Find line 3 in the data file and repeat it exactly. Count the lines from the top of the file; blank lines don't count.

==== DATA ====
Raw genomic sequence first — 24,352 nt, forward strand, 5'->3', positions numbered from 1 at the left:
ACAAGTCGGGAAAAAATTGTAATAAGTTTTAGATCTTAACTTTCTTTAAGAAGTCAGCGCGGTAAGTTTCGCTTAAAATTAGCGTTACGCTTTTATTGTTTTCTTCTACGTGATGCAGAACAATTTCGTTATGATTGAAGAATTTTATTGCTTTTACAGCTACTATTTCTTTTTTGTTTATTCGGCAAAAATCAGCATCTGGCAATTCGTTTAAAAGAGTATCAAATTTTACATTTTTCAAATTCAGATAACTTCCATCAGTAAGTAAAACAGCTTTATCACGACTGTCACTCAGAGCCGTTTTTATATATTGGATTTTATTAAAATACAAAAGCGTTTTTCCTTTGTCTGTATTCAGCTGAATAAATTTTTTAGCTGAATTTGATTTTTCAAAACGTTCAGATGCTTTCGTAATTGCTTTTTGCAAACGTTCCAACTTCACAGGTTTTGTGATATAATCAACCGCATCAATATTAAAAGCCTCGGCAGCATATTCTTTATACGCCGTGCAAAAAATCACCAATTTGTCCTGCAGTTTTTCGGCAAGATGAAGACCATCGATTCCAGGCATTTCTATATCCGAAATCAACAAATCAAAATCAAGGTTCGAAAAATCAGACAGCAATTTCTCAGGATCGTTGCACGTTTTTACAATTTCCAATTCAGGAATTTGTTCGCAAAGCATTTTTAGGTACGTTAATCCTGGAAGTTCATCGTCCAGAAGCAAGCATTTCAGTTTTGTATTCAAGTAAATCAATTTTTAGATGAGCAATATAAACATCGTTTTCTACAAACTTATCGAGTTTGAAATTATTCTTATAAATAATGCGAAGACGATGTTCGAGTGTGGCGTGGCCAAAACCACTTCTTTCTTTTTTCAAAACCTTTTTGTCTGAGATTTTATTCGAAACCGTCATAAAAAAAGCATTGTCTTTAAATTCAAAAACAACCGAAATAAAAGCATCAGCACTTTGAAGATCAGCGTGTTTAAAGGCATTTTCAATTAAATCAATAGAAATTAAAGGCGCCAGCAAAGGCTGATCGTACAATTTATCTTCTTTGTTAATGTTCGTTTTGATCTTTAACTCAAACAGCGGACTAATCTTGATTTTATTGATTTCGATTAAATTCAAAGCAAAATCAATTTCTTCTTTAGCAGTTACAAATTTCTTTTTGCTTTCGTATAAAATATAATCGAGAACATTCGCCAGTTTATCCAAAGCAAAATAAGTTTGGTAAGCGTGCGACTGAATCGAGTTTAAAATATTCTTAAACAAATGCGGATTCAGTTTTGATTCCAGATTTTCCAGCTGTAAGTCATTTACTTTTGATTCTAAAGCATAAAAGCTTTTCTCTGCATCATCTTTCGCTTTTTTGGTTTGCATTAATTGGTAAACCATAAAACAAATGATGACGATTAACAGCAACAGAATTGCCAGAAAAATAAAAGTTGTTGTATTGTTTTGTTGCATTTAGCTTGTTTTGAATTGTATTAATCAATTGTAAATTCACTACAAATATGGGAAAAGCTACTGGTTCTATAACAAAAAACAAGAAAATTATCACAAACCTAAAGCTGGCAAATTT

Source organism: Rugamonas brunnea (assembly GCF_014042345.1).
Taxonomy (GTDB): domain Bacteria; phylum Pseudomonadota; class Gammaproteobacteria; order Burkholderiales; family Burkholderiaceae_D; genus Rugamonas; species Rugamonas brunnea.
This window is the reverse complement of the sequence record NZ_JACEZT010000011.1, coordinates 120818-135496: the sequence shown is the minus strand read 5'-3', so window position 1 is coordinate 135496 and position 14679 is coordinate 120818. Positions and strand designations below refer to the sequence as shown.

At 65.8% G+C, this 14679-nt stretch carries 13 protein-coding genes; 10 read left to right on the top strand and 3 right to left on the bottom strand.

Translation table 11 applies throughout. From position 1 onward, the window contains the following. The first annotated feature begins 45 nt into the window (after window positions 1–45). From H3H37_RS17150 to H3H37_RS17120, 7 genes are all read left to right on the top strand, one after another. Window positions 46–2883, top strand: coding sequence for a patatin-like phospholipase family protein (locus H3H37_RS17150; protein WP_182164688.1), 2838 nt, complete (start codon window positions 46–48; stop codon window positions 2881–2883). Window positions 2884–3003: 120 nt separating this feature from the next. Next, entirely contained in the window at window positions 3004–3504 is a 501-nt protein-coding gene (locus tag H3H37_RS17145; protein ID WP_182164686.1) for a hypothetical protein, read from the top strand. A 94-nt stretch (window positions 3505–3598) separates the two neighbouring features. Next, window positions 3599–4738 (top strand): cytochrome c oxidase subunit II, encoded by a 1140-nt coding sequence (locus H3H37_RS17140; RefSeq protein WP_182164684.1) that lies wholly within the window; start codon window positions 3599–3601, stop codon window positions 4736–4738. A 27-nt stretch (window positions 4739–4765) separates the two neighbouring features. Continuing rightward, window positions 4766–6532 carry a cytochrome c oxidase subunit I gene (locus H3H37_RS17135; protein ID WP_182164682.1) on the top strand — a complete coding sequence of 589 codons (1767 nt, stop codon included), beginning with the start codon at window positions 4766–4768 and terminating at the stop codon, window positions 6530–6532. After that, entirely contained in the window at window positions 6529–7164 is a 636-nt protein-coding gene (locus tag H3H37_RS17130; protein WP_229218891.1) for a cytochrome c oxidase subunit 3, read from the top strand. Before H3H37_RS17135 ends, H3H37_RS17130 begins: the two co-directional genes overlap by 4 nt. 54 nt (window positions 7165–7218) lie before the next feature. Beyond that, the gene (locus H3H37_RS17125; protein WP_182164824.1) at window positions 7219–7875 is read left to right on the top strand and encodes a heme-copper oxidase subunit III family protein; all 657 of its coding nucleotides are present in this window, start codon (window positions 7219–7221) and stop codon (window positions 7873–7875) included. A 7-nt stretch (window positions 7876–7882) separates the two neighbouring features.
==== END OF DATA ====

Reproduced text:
Source organism: Rugamonas brunnea (assembly GCF_014042345.1).